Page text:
2. Promotions.
External Sources: External recruitment provides wide choice and brings new
blood in the organisation. The commonly used external sources of recruitment are
discussed below:
1. Direct Recruitment
2. Casual Callers
3. Advertisement
4. Employment Exchange
5. Placement Agencies and Management Consultants
6. Campus Recruitment
7. Recommendations of Employees
8. Advertising on Television:
9. Web Publishing:
10. Labour Contractors:
Selection is the process of identifying and choosing the best person out of a
number of prospective candidates for a job.
Process of Selection
The important steps in the process of selection are as follows:
(i) Preliminary Screening
(ii) Selection Tests: Important Tests Used for Selection of Employees:
64 | P a g e
Management: Science, Theory and Practice
(a) Intelligence Tests
(b) Aptitude Test
(c) Personality Tests: Personality tests
(d) Trade Test
(e) Interest Tests
(iii) Employment Interview
(iv) Reference and Background Checks
(v)Selection Decision
(vi) Medical Examination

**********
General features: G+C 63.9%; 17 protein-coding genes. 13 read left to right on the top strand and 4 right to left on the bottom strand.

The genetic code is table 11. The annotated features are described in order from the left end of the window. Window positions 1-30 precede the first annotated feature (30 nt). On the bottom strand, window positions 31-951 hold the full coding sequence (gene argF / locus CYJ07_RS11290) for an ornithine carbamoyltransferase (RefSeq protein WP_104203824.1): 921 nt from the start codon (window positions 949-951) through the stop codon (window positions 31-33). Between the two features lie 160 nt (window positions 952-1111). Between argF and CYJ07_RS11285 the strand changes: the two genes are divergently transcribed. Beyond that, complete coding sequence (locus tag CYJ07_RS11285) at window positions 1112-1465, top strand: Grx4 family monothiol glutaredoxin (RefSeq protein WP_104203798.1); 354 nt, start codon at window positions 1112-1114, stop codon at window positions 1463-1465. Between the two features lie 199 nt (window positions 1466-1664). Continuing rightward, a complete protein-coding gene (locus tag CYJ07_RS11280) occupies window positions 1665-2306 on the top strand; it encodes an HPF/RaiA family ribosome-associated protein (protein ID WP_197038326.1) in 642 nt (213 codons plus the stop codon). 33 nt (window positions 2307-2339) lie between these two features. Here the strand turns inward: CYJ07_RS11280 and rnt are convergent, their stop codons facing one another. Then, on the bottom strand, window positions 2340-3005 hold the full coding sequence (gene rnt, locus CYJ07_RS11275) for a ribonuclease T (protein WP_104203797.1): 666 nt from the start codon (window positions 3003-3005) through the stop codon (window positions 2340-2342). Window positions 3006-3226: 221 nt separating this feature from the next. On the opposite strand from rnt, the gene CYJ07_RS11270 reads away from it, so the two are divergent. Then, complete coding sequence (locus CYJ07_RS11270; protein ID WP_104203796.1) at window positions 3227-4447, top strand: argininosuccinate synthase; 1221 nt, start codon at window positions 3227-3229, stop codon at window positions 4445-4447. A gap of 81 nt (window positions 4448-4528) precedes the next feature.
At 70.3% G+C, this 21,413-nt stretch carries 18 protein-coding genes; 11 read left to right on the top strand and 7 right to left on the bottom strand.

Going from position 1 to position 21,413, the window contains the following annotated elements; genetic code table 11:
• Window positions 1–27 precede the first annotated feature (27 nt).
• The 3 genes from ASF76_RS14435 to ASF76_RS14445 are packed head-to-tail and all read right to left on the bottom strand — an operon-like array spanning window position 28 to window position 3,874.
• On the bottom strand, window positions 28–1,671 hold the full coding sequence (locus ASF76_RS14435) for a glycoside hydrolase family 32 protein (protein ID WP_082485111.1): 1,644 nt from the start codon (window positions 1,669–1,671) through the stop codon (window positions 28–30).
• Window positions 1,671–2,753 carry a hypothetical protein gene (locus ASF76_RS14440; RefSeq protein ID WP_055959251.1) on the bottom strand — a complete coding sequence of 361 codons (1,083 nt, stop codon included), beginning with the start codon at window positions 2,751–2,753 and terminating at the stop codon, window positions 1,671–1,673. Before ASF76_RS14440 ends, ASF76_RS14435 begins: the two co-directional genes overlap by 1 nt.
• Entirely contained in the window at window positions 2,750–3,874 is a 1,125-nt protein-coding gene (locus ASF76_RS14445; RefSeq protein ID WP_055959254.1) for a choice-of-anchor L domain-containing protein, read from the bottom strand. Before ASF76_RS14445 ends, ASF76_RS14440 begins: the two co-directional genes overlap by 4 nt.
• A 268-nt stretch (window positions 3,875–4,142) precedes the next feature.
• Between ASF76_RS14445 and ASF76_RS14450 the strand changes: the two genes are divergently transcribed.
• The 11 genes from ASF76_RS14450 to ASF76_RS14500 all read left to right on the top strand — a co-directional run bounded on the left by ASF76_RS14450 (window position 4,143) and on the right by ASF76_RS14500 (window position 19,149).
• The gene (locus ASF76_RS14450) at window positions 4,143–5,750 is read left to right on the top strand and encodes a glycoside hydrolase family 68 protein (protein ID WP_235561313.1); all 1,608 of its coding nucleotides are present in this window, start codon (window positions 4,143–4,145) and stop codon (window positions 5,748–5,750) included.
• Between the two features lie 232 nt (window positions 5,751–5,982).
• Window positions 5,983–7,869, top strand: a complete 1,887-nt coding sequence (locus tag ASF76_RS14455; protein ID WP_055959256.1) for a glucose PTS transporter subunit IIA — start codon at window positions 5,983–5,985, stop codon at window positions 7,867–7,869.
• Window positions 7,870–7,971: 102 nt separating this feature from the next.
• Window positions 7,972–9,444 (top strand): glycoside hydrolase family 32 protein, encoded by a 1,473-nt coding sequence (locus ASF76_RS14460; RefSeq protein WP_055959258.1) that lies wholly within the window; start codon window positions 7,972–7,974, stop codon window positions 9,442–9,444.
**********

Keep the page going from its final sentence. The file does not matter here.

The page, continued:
(vii)Job Offer
(viii)Contract of Employment
Training and Development
Training is any process by which the aptitudes, skills and abilities of employees to
perform specific jobs are increased. It is a process of learning new skills and
application of knowledge. It attempts to improve their performance on the current
job or prepare them for any intended job.
Education is the process of increasing the knowledge and understanding of
employees. It is the understanding and interpretation of knowledge. It does not
provide definite answers, but rather develops a logical and rational mind that can
determine relationships among pertinent variables and thereby understand a
65 | P a g e
Management: Science, Theory and Practice
Development refers to the learning opportunities designed to help employees grow.
It covers not only those activities which improve job performance but also those
which bring about growth of the personality, help individuals in the progress
towards maturity and actualization of their potential
Training Methods